The aspect of king is where we begin to point to all three together. So what does a king do? A king rules. But for the Christian, what or who does the king rule? First and foremost, we are called to rule over ourselves, not in a self-absorbed way, but in a way that we are free from addiction and vice so as to choose what is good and from God. It is important for the catechist to live this out. First, it is a humble response. Second, a king usually is understood as ruling over others, but for the Christian, being a king is a call to servant-leadership. The role of our internal spiritual lives becomes clearer when we look at priest, prophet, and king together.
A holistic understanding
Here is how to tie it all together as a way of life. Many people understand this basic principle: You cannot give what you do not have. I cannot give you $100 if I do not first possess $100. So in my Baptism, if I am called as priest to offer my life as living sacrifice, what must I first possess? Myself. So as king, we rule over ourselves so we may offer the sacrifice of our lives for God and others. By doing so, we become a prophetic witness to Christ the King. When teaching this, you can begin or end with king, as it is a somewhat cyclical understanding.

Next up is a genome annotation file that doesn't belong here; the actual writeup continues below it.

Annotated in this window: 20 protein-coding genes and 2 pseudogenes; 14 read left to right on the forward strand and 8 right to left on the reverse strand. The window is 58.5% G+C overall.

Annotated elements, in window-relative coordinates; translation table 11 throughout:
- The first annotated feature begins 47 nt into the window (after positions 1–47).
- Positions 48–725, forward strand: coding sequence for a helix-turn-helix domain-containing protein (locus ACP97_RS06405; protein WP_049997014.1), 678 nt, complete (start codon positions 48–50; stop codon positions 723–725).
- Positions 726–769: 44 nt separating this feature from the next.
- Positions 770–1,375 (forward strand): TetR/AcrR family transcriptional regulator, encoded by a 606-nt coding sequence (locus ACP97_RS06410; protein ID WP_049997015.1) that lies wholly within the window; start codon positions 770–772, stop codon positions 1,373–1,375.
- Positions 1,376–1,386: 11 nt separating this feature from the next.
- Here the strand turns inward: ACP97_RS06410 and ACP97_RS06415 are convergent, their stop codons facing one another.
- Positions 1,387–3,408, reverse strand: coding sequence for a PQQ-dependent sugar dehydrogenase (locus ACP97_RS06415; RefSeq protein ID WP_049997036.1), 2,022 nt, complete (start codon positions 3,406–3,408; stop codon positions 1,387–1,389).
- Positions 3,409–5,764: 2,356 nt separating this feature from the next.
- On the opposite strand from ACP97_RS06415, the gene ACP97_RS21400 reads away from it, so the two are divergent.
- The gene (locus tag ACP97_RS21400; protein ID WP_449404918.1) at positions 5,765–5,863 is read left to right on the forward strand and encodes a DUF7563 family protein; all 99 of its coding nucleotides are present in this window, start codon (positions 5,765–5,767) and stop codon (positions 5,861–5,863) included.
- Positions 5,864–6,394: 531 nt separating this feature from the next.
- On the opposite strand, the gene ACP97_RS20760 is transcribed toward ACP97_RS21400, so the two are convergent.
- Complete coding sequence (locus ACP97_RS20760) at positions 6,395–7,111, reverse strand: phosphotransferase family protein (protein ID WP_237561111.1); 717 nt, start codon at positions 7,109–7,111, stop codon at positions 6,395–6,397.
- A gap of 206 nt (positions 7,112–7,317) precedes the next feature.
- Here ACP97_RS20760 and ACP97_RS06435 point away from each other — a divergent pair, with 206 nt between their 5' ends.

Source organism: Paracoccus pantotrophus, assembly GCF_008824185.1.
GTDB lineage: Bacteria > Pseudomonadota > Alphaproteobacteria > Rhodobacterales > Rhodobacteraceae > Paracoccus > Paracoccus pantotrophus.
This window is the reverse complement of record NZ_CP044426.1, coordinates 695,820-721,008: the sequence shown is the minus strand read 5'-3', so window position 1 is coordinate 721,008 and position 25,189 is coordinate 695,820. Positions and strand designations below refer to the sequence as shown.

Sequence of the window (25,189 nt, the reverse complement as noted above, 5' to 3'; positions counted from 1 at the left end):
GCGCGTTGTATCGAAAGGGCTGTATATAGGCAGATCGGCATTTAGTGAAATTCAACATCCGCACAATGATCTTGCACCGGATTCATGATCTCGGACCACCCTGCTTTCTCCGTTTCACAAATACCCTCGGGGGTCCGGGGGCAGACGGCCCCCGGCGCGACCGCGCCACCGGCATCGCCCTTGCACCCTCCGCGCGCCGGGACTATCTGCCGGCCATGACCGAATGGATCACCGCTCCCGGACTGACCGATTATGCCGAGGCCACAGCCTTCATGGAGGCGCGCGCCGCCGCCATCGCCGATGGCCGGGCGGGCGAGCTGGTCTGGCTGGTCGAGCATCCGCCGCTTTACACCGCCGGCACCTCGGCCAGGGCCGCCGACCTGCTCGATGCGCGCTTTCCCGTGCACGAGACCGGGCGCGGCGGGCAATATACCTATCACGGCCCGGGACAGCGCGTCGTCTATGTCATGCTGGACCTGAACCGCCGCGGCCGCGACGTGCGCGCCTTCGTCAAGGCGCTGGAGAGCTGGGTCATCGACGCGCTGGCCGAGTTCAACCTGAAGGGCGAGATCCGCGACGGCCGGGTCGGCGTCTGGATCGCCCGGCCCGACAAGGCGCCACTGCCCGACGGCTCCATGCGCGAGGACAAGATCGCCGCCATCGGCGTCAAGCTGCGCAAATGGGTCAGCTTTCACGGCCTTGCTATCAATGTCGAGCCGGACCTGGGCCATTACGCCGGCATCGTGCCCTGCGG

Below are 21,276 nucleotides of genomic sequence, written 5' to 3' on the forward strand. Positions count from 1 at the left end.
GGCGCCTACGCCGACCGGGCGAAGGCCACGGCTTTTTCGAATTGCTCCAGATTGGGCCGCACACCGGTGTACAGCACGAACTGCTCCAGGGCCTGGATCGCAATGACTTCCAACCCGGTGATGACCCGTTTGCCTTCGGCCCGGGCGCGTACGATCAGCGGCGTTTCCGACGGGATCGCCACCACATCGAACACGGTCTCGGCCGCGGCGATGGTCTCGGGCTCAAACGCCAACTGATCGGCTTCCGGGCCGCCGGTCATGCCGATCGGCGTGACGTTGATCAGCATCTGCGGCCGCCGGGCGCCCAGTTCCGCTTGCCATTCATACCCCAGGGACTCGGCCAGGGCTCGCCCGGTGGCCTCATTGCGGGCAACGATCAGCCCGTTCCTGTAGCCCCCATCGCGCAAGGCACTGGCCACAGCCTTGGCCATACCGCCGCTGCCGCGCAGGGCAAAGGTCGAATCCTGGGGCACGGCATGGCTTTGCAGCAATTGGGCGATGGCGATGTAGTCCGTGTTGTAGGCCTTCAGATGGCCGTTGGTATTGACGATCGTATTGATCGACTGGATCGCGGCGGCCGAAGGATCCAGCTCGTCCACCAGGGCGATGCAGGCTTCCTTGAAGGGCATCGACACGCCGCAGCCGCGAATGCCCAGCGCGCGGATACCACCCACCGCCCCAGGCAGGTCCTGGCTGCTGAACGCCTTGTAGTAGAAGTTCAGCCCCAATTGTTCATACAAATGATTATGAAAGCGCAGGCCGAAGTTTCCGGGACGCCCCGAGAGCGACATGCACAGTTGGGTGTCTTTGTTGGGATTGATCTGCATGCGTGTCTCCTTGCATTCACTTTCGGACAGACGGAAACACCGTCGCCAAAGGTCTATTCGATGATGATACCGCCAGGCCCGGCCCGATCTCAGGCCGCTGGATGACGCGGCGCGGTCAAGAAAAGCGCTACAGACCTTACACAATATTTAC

1. What does a king do? (or What is a king?) Rule over one’s self so that he may offer sacrifice.
2. What does a priest do? (or What is a priest?) Offer sacrifice which becomes prophetic.
3. What does a prophet do? (or What is a prophet?) Witness to God, the Sovereign King.
We cannot make our lives a living sacrifice if we do not first rule over ourselves. This includes our thinking, our passions or emotions, and our actions. In Baptism we are truly united to Christ, and this union establishes a life of grace that only we can cut off (by sin). The graces to rule over ourselves so we sacrifice our lives and thus become prophetic are all present in our union with Jesus. How this looks in each person’s life will be different and unique, but the union with Christ in Baptism becomes the unity of Christians, no matter how diverse the parts of the Body are. This way of life is the universal call to holiness.
The way to holiness
These three elements serve as the way for holiness of life. As Catholics, we are called to live a virtuous life, free of vices and with full self-possession, in order to make a gift of ourselves to others — as Christ did on the cross. Our imitation of Christ makes him present to the diverse people God places in our path. When this is accomplished by each member of his Church, the Body of Christ accomplishes her mission and participates in the threefold office of priest, prophet, and king.
FROM VATICAN II: On the Vocation of the Laity:Sharers in the priestly, prophetic, and kingly functions of Christ